The length of the polyoxethylene chain is not in itself a sufficient guide for determining suitability of a material, but must be balanced with the nature of the material that is substituted therewith. For example, sorbitan monostearate substituted with 'polyoxethylene having twenty moles of ethylene oxide in its chain (Emsorb 6905) is soluble in water and insoluble in mineral oil, whereas sorbitan tristearate substituted with the same polyoxethylene (Emsorb 6907) is merely dispersible in water, as well as in mineral oil. The flash point of the former material is 545 F. compared to 530 F. for the latter material. In general, monoesters yield fluids with greater water solubility and higher flash points. 'I hus, sorbitan monolaurate, substituted with polyoxethylene having twenty moles of ethylene oxide in its chain (Emsorb 6915), is soluble in Water, insoluble in mineral oil and has a flash point of 610 F.
As rosin flux, one can use any of the commercially available materials or equivalent synthetic materials, such as the methyl ester of abietic acid, the methyl ester of pimaric acid, etc. Natural rosin is obtained from the oleoresin or dead wood of pine trees by removal of the volatile turpentine, or from tall oil by removal of the fatty acid components, and contains abietic acid and other resin acids as principal components. Rosin is solid and in commercial form, for use, for example, in wave soldering machines, it is provided in solution form, generally dissolved in isopropyl alcohol. Other solvents can be utilized, their function being merely to keep the rosin in a fluid state until driven off by the heat of processing. Such solvents include: acetone, cyclohexane, methyl formate, tertbutyl alcohol, ethyl bromide, vinyl acetate, n-propylamine, ethylene chloride, methyl sulfide, n-hexane, iso pntane, methyl acetate, methyl alcohol, n-propyl formate, acetyl chloride, carbon tetrachloride, ethyl acetate, ethyl alcohol, methylene chloride, methyl ethyl ketone, ethyl formate, and the like, and mixtures thereof. The solvent is advantageously Water-miscible, but this is not essential especially in those processes where the solvent is driven off prior to a clean-up stage.
Commercially available rosin fluxes generally have an acid number from about 130-160, based on the rosin. In" diluting the rosin with the emulsifier and additional solvent, as in the illustration, although the acid number decreases proportionately (the emulsifying agent utilized infthe example has an acid number of about 2), quite satisfactory soldering operations are achieved and, surpii's'ingly, for most purposes are equivalent to soldering results obtained with the rosin undiluted by emulsifier arid additional solvent. Of course, one obtains the additidnal benefit of ready clean-up and lustrous appearar' ce utilizing the modified rosin fluxes of this invention. the other hand, in certain instances, a higher degree of activity is desired than obtainable with the modified rosin fluxes of this invention or, a specific acidity range is called for in a particular manufacturers specification or' Government specification. In such case, the acid number of the unmodified rosin can be restored by adding to the flux an organic acid of higher acid number than the rosin and in an amount suflicient to impart the desired acid number, generally from about 130 to about 160. Any of a wide variety of acids can be utilized including monocarboxylic acids, dibasic acids and hydroxy acids. Such acids include formic acid, oxalic acid, tartaric acid, succinic acid, caproic acid, pimelic acid, pelargonic acid, se'bacic acid, and the like, and mixtures thereof.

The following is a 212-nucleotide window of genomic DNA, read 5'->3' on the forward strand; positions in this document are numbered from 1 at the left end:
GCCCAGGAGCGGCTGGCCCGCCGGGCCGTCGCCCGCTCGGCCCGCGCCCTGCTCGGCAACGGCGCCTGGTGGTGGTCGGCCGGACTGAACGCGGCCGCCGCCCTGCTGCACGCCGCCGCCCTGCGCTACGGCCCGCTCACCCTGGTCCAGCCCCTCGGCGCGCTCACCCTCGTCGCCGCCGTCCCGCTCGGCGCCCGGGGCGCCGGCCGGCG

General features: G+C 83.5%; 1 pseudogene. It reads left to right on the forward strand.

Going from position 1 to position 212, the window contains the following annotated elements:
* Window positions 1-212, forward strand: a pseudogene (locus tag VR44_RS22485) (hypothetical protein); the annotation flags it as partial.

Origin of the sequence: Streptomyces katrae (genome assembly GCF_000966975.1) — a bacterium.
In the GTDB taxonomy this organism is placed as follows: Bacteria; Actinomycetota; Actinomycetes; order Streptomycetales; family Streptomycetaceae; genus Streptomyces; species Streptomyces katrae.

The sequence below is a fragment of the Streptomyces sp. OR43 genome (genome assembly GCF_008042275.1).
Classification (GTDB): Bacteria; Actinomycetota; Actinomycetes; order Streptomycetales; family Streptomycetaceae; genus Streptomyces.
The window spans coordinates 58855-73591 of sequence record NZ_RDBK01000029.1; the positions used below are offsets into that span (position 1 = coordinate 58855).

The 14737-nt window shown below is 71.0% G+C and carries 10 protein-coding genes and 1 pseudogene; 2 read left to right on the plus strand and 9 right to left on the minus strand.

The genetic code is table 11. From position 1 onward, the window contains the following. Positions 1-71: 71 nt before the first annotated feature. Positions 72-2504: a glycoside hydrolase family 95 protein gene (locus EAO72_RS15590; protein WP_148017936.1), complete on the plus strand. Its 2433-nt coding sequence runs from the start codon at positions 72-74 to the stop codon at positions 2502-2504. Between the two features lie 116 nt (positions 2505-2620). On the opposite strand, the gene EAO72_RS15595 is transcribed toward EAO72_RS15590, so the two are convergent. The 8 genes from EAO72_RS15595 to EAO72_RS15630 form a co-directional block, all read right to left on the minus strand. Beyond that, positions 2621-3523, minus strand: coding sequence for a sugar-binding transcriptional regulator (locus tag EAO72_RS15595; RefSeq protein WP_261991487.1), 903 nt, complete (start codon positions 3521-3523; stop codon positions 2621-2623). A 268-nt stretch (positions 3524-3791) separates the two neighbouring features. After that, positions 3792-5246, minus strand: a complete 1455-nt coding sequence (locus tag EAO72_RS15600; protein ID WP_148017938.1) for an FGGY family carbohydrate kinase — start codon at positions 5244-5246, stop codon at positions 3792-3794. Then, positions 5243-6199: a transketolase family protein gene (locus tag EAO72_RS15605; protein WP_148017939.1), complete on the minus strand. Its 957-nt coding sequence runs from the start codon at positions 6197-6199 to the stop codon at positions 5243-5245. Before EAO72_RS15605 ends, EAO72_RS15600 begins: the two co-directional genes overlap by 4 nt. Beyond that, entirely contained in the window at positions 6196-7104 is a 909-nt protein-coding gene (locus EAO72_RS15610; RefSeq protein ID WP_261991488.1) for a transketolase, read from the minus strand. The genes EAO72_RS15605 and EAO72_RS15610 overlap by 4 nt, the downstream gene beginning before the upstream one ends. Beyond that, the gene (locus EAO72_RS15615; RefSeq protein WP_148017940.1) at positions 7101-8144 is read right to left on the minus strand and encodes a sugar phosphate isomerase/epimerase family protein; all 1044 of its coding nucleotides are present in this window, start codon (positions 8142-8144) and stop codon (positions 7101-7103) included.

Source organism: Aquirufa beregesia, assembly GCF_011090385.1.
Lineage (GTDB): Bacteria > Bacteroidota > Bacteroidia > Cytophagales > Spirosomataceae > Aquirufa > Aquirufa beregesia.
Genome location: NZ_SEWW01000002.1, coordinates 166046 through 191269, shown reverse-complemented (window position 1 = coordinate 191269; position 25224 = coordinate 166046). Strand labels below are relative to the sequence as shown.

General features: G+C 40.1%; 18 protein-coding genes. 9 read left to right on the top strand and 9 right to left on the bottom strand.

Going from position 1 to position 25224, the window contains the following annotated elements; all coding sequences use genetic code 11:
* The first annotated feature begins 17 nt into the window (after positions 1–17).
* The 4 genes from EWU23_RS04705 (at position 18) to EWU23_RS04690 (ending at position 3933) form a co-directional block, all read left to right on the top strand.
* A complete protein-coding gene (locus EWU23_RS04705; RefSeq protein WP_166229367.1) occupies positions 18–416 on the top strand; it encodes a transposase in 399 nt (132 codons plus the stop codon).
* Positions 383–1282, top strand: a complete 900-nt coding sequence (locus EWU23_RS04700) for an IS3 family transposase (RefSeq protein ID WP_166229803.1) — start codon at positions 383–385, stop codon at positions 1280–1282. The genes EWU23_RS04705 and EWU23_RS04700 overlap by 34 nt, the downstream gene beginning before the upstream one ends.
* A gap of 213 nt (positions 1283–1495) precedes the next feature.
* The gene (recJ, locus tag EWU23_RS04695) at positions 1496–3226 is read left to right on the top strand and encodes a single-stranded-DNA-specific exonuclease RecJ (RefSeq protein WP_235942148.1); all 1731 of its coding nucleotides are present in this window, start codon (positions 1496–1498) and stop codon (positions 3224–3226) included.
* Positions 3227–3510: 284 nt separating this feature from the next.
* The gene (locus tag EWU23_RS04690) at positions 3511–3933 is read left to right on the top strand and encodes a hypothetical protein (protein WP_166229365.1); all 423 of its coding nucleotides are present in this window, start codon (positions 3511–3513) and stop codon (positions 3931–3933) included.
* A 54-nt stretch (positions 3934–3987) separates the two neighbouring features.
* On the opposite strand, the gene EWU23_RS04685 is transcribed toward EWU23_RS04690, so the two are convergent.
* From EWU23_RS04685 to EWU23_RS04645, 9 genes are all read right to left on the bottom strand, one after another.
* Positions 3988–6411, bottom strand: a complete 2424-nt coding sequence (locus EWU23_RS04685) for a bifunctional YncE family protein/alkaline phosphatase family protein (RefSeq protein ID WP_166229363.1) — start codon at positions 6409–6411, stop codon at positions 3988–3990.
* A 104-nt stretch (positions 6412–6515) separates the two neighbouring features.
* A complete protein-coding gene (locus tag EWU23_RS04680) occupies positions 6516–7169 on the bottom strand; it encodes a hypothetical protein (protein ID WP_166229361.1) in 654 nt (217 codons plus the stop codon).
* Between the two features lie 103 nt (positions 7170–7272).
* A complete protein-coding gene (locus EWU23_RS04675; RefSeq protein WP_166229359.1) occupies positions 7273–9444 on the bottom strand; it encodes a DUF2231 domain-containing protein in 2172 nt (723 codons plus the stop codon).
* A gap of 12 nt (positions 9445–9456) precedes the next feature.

With respect to the amount of the components, sufiicient emulsifying agent is added to the rosin to impart hydrophilic characteristics thereto. This amount necessarily depends upon the particular materials utilized, but generally, a weight ratio of rosin to emulsifying agent of from about 5:1 to about 1:25 is satisfactory. Similarly, sufiicient solvent is added to form a liquid solution of the rosin and emulsifying agent and this amount also depends upon the particular material utilized. In this case, however, for certain applications, one might omit the solvent altogether, e.g., when hand soldering components and applying the rosin by hand or by a mechanical device not requiring a fluid flow. Accordingly, one can use any practical amount of solvent and generally one does not have to exceed a weight ratio of solvent to rosin of about 5 :1.
What is claimed is:
1. A soldering process, comprising: contacting a mem her to be soldered with a solder flux comprising (a) a normally hydrophobic rosin and (b) a hydrophilic organic emulsifying agent; having a flash point greater than the melting point of solder, in amount sufficient to impart hydrophilic character to said flux; and contacting said member with molten solder, said molten solder being blanketed prior to said contact with a hydrophilic, but otherwise unctuous organic material having a flash point substantially greater than the melting point of solder.
References Cited UNITED STATES PATENTS 2,573,882- 11/1951 Waters. 3,058,441 10/1962 Walker et al.
3,359,132 12/1967 Wittmann.
JOHN F. CAMPBELL, Primary Examiner. J. L. CLINE, Assistant Examiner.
US. Cl. X.R.